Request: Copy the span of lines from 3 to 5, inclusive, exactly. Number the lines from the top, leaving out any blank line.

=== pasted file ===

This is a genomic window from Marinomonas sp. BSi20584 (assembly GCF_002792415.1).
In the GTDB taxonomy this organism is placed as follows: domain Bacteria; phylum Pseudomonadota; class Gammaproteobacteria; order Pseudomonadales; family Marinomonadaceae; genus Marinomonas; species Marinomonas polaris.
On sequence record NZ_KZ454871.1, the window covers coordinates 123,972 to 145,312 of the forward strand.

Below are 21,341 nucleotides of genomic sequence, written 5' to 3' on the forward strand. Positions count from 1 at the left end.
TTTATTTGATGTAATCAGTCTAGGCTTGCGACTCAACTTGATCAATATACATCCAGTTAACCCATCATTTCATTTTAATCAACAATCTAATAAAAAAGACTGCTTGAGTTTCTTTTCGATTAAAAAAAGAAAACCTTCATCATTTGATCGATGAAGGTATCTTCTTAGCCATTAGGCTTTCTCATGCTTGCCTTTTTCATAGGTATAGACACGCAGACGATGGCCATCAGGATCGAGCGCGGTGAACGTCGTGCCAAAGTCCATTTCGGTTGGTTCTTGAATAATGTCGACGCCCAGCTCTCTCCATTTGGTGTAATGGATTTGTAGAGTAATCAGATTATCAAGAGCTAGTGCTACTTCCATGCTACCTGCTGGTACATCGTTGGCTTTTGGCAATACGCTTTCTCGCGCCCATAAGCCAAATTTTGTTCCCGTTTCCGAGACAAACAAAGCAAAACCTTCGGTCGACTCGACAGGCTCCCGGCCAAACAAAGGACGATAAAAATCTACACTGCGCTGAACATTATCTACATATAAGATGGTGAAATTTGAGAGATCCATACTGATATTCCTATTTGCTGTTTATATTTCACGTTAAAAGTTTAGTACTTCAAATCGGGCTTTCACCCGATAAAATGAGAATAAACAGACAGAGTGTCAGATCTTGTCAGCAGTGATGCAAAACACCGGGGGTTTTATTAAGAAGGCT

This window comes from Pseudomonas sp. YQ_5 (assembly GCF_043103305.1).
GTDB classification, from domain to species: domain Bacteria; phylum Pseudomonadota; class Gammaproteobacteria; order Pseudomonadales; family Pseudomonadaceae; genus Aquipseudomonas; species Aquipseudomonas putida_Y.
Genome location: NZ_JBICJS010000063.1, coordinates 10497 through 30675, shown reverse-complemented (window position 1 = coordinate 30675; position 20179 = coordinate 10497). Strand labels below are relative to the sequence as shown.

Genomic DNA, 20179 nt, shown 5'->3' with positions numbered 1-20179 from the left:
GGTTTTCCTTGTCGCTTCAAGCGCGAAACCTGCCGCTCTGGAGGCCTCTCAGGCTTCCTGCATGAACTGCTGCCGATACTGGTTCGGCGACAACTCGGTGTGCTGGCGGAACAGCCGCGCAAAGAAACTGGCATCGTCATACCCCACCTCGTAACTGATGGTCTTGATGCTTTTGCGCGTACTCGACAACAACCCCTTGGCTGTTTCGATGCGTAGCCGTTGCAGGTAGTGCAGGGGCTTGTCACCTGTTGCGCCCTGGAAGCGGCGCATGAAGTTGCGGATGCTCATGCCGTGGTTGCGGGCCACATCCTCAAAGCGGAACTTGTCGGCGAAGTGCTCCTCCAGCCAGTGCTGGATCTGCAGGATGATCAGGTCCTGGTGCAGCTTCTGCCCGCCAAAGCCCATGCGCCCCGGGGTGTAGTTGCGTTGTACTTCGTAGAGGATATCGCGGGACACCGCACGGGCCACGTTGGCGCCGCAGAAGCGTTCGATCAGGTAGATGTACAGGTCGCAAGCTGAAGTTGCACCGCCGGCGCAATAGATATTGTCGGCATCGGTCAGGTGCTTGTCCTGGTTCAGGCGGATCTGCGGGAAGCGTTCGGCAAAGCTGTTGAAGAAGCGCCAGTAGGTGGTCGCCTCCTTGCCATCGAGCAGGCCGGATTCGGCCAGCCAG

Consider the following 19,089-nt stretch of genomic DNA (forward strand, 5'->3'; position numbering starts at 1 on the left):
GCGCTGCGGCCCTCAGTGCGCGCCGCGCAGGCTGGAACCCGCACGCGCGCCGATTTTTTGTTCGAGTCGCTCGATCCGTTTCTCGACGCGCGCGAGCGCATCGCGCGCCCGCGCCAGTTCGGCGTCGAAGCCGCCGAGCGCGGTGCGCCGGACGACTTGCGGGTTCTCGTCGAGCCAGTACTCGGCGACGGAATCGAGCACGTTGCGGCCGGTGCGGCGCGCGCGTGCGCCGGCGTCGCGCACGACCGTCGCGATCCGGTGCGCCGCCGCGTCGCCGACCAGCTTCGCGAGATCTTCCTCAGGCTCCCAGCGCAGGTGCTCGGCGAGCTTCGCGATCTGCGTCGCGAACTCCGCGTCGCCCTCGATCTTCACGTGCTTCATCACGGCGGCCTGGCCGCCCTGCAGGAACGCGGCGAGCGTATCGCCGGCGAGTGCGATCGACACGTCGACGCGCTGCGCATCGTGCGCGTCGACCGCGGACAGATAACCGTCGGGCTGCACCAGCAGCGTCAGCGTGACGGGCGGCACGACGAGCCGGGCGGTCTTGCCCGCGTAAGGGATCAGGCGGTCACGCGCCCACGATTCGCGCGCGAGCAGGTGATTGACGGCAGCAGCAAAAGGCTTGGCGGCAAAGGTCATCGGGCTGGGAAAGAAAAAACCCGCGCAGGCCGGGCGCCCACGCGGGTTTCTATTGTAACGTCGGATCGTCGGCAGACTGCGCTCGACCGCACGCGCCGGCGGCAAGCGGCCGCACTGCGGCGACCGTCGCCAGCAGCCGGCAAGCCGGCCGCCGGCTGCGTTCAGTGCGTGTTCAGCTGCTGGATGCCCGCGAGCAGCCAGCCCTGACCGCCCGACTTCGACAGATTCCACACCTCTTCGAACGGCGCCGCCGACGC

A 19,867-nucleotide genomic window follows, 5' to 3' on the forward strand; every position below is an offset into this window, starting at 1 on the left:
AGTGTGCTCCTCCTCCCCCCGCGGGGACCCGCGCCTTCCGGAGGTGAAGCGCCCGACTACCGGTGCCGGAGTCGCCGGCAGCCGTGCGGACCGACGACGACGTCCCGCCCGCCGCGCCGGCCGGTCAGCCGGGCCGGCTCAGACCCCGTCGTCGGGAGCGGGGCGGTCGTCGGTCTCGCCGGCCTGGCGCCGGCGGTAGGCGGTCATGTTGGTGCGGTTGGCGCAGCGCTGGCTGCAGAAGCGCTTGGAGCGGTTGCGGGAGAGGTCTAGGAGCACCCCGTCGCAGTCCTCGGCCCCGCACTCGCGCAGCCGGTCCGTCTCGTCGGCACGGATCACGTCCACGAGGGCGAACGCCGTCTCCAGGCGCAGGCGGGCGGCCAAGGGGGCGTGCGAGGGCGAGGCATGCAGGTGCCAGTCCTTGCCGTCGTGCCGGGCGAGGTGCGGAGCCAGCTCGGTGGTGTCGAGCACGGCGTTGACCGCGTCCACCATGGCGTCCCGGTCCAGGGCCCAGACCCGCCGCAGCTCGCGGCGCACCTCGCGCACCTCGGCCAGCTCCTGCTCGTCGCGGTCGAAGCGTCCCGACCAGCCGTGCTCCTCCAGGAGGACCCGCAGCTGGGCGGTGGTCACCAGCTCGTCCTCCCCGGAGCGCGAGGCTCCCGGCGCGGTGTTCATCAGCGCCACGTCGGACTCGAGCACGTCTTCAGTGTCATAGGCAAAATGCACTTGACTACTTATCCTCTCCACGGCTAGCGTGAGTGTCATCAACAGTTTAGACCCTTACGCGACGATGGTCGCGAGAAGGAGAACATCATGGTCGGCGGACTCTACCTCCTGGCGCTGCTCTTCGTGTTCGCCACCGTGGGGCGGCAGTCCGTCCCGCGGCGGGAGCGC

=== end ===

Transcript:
On sequence record NZ_KZ454871.1, the window covers coordinates 123,972 to 145,312 of the forward strand.

Below are 21,341 nucleotides of genomic sequence, written 5' to 3' on the forward strand. Positions count from 1 at the left end.
TTTATTTGATGTAATCAGTCTAGGCTTGCGACTCAACTTGATCAATATACATCCAGTTAACCCATCATTTCATTTTAATCAACAATCTAATAAAAAAGACTGCTTGAGTTTCTTTTCGATTAAAAAAAGAAAACCTTCATCATTTGATCGATGAAGGTATCTTCTTAGCCATTAGGCTTTCTCATGCTTGCCTTTTTCATAGGTATAGACACGCAGACGATGGCCATCAGGATCGAGCGCGGTGAACGTCGTGCCAAAGTCCATTTCGGTTGGTTCTTGAATAATGTCGACGCCCAGCTCTCTCCATTTGGTGTAATGGATTTGTAGAGTAATCAGATTATCAAGAGCTAGTGCTACTTCCATGCTACCTGCTGGTACATCGTTGGCTTTTGGCAATACGCTTTCTCGCGCCCATAAGCCAAATTTTGTTCCCGTTTCCGAGACAAACAAAGCAAAACCTTCGGTCGACTCGACAGGCTCCCGGCCAAACAAAGGACGATAAAAATCTACACTGCGCTGAACATTATCTACATATAAGATGGTGAAATTTGAGAGATCCATACTGATATTCCTATTTGCTGTTTATATTTCACGTTAAAAGTTTAGTACTTCAAATCGGGCTTTCACCCGATAAAATGAGAATAAACAGACAGAGTGTCAGATCTTGTCAGCAGTGATGCAAAACACCGGGGGTTTTATTAAGAAGGCT